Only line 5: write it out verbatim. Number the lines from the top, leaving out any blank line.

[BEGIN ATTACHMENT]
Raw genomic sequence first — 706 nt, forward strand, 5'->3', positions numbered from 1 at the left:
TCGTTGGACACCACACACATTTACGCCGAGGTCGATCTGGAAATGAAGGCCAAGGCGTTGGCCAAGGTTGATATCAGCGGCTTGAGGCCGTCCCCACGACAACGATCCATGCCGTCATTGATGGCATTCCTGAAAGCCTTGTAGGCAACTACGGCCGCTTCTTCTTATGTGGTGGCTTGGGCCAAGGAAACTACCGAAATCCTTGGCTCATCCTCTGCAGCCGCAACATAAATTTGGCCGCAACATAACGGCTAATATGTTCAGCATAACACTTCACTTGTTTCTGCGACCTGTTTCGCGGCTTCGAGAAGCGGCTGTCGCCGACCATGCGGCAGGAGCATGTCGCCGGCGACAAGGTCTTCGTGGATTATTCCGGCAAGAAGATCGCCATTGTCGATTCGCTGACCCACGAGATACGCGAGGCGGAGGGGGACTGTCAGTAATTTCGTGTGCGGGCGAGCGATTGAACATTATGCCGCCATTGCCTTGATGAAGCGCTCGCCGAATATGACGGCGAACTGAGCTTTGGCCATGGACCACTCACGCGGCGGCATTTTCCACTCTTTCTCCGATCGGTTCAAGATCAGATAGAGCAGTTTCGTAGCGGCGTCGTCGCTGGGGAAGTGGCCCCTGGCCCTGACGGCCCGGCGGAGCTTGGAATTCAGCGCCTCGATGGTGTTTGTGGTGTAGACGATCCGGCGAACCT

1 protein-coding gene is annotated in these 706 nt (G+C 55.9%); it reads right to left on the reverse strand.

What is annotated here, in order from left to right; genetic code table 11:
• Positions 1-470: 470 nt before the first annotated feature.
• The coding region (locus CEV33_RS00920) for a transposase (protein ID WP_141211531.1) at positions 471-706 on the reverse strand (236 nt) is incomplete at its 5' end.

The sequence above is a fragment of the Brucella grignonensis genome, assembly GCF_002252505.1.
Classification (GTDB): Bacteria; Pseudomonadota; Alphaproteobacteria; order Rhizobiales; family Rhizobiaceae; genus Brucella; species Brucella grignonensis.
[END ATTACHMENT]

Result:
• Positions 1-470: 470 nt before the first annotated feature.